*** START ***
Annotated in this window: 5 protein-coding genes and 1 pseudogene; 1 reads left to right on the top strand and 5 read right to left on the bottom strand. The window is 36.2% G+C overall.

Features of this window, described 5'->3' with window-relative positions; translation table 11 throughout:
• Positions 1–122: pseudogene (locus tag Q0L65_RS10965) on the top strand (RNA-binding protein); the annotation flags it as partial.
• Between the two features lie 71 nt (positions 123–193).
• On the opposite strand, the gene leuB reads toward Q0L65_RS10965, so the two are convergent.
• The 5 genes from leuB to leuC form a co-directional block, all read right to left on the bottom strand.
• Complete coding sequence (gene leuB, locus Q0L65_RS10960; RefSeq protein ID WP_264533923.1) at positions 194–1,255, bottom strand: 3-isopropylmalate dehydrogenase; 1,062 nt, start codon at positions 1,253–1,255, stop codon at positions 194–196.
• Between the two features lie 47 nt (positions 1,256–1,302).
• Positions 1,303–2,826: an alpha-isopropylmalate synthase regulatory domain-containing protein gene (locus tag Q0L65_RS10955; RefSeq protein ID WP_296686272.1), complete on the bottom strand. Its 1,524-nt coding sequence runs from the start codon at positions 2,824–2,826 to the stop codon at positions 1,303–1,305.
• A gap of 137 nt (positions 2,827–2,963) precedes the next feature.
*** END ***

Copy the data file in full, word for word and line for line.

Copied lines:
Annotated in this window: 5 protein-coding genes and 1 pseudogene; 1 reads left to right on the top strand and 5 read right to left on the bottom strand. The window is 36.2% G+C overall.

Features of this window, described 5'->3' with window-relative positions; translation table 11 throughout:
• Positions 1–122: pseudogene (locus tag Q0L65_RS10965) on the top strand (RNA-binding protein); the annotation flags it as partial.
• Between the two features lie 71 nt (positions 123–193).
• On the opposite strand, the gene leuB reads toward Q0L65_RS10965, so the two are convergent.
• The 5 genes from leuB to leuC form a co-directional block, all read right to left on the bottom strand.
• Complete coding sequence (gene leuB, locus Q0L65_RS10960; RefSeq protein ID WP_264533923.1) at positions 194–1,255, bottom strand: 3-isopropylmalate dehydrogenase; 1,062 nt, start codon at positions 1,253–1,255, stop codon at positions 194–196.
• Between the two features lie 47 nt (positions 1,256–1,302).
• Positions 1,303–2,826: an alpha-isopropylmalate synthase regulatory domain-containing protein gene (locus tag Q0L65_RS10955; RefSeq protein ID WP_296686272.1), complete on the bottom strand. Its 1,524-nt coding sequence runs from the start codon at positions 2,824–2,826 to the stop codon at positions 1,303–1,305.
• A gap of 137 nt (positions 2,827–2,963) precedes the next feature.